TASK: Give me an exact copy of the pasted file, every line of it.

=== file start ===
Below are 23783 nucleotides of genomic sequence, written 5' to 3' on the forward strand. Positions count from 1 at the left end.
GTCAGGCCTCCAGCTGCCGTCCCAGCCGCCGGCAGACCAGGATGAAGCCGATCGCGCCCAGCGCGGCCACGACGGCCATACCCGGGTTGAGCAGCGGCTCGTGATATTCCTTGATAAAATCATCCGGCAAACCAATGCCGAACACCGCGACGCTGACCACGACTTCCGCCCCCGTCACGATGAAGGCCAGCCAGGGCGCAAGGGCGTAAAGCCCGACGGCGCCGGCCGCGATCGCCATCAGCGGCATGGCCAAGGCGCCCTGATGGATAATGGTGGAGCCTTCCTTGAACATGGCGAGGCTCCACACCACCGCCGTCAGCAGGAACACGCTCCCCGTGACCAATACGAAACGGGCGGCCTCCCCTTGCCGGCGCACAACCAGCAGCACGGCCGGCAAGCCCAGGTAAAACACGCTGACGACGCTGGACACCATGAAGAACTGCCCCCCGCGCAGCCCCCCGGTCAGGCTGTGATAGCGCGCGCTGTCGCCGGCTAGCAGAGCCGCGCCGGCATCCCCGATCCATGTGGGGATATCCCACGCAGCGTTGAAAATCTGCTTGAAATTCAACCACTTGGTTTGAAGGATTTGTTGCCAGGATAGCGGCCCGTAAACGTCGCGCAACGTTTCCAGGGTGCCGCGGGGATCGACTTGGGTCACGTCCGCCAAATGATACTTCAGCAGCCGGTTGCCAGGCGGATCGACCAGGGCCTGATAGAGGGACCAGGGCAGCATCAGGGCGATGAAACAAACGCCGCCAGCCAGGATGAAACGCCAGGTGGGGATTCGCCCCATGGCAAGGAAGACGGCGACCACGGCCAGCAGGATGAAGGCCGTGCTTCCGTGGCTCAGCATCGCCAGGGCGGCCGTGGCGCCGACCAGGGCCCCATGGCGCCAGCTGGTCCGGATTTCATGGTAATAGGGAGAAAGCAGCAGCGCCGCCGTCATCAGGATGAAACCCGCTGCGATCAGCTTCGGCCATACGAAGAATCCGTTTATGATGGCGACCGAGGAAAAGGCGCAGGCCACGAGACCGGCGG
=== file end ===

Below are 23783 nucleotides of genomic sequence, written 5' to 3' on the forward strand. Positions count from 1 at the left end.
GTCAGGCCTCCAGCTGCCGTCCCAGCCGCCGGCAGACCAGGATGAAGCCGATCGCGCCCAGCGCGGCCACGACGGCCATACCCGGGTTGAGCAGCGGCTCGTGATATTCCTTGATAAAATCATCCGGCAAACCAATGCCGAACACCGCGACGCTGACCACGACTTCCGCCCCCGTCACGATGAAGGCCAGCCAGGGCGCAAGGGCGTAAAGCCCGACGGCGCCGGCCGCGATCGCCATCAGCGGCATGGCCAAGGCGCCCTGATGGATAATGGTGGAGCCTTCCTTGAACATGGCGAGGCTCCACACCACCGCCGTCAGCAGGAACACGCTCCCCGTGACCAATACGAAACGGGCGGCCTCCCCTTGCCGGCGCACAACCAGCAGCACGGCCGGCAAGCCCAGGTAAAACACGCTGACGACGCTGGACACCATGAAGAACTGCCCCCCGCGCAGCCCCCCGGTCAGGCTGTGATAGCGCGCGCTGTCGCCGGCTAGCAGAGCCGCGCCGGCATCCCCGATCCATGTGGGGATATCCCACGCAGCGTTGAAAATCTGCTTGAAATTCAACCACTTGGTTTGAAGGATTTGTTGCCAGGATAGCGGCCCGTAAACGTCGCGCAACGTTTCCAGGGTGCCGCGGGGATCGACTTGGGTCACGTCCGCCAAATGATACTTCAGCAGCCGGTTGCCAGGCGGATCGACCAGGGCCTGATAGAGGGACCAGGGCAGCATCAGGGCGATGAAACAAACGCCGCCAGCCAGGATGAAACGCCAGGTGGGGATTCGCCCCATGGCAAGGAAGACGGCGACCACGGCCAGCAGGATGAAGGCCGTGCTTCCGTGGCTCAGCATCGCCAGGGCGGCCGTGGCGCCGACCAGGGCCCCATGGCGCCAGCTGGTCCGGATTTCATGGTAATAGGGAGAAAGCAGCAGCGCCGCCGTCATCAGGATGAAACCCGCTGCGATCAGCTTCGGCCATACGAAGAATCCGTTTATGATGGCGACCGAGGAAAAGGCGCAGGCCACGAGACCGGCGG